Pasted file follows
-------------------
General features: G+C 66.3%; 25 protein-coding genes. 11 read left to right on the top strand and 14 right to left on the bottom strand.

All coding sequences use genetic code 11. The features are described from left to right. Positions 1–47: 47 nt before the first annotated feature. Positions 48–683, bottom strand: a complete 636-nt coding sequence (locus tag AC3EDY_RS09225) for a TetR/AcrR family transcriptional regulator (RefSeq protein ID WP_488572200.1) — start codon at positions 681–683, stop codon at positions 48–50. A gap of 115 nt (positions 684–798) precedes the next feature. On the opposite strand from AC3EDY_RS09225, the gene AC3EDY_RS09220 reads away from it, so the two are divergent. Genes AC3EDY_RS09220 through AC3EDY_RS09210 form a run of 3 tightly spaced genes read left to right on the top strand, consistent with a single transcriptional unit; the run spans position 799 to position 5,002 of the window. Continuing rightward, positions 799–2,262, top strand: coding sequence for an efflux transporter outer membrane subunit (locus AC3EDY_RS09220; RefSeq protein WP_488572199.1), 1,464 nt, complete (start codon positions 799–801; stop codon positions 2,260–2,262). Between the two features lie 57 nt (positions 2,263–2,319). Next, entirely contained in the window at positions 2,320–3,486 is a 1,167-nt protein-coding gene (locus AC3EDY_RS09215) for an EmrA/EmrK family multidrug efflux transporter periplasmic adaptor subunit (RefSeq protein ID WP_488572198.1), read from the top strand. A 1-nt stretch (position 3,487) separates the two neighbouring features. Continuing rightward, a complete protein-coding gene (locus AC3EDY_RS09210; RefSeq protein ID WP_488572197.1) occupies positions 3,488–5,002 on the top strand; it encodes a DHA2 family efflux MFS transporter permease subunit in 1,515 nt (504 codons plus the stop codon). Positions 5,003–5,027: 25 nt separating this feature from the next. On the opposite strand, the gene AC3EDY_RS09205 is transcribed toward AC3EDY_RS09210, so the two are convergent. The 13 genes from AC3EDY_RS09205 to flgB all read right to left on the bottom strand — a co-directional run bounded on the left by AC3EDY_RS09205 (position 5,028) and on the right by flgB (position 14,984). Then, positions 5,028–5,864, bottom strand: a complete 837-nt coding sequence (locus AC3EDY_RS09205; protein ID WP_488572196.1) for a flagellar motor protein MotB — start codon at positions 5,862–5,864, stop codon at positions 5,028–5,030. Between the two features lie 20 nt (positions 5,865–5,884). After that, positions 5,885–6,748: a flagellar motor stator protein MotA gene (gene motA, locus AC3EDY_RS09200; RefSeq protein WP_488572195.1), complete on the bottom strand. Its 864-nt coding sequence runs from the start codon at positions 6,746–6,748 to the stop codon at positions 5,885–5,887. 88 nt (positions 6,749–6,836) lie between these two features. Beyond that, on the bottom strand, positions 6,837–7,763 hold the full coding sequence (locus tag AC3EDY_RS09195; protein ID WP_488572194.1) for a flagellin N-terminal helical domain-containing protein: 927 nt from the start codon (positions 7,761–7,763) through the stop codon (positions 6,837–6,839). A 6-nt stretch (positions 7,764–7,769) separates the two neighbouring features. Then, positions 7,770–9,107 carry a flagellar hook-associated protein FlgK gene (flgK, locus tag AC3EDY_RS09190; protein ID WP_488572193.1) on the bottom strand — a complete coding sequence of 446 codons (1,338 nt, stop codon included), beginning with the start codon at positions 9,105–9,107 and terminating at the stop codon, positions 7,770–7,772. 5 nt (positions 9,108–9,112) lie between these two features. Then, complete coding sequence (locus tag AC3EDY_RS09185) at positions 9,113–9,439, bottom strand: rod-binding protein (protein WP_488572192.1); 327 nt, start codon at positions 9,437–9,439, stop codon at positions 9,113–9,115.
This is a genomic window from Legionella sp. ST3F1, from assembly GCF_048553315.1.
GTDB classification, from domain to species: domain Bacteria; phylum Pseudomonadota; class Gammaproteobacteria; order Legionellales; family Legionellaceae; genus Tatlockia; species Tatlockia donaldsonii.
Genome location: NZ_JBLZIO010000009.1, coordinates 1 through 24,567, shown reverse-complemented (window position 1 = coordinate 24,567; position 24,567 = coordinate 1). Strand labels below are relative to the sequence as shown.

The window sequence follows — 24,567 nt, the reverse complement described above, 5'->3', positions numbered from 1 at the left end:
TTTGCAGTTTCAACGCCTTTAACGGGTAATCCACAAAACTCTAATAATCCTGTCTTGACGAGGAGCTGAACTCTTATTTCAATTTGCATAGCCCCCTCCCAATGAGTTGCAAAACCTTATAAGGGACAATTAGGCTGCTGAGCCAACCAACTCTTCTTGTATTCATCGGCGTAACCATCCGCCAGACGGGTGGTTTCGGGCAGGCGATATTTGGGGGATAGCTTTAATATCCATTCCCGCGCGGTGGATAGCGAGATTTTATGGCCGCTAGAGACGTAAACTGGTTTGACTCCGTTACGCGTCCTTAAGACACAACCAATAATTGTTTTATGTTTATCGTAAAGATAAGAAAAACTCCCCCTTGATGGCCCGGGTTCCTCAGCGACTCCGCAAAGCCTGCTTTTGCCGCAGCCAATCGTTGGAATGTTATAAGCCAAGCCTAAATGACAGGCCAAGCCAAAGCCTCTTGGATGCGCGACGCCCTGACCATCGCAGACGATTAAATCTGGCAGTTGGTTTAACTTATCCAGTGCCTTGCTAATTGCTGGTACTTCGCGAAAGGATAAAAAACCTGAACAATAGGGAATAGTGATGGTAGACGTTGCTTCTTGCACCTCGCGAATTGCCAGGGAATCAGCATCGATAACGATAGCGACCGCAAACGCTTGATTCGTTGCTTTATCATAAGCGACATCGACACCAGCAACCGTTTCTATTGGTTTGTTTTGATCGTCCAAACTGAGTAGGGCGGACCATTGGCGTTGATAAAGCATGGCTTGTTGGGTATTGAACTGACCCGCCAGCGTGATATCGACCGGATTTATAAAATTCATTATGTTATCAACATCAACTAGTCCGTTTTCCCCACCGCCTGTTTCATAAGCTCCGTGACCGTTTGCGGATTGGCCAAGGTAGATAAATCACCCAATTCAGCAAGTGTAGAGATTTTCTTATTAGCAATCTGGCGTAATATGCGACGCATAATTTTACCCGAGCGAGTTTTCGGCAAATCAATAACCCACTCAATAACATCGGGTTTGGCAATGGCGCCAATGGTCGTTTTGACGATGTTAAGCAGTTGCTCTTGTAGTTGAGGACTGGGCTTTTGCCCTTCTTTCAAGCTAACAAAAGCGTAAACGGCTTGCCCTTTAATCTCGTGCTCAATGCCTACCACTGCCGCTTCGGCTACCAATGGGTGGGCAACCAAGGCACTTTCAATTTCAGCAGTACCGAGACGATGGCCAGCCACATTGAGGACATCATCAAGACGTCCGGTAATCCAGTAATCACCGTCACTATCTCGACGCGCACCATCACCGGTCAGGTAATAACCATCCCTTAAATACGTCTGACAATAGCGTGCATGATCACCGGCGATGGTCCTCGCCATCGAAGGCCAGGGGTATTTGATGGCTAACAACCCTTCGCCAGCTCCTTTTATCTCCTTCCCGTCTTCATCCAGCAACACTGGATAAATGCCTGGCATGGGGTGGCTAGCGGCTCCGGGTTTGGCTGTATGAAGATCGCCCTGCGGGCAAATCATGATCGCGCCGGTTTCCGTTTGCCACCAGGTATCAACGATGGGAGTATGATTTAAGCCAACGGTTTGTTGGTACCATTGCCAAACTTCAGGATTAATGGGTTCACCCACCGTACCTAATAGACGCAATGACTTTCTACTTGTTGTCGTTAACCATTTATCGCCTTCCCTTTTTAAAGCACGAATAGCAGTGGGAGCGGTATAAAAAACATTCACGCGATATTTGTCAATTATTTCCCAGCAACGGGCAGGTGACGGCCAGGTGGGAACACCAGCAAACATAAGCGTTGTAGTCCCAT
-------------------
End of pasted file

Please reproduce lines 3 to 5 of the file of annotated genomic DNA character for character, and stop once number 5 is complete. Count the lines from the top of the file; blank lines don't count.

This is a genomic window from Legionella sp. ST3F1, from assembly GCF_048553315.1.
GTDB classification, from domain to species: domain Bacteria; phylum Pseudomonadota; class Gammaproteobacteria; order Legionellales; family Legionellaceae; genus Tatlockia; species Tatlockia donaldsonii.
Genome location: NZ_JBLZIO010000009.1, coordinates 1 through 24,567, shown reverse-complemented (window position 1 = coordinate 24,567; position 24,567 = coordinate 1). Strand labels below are relative to the sequence as shown.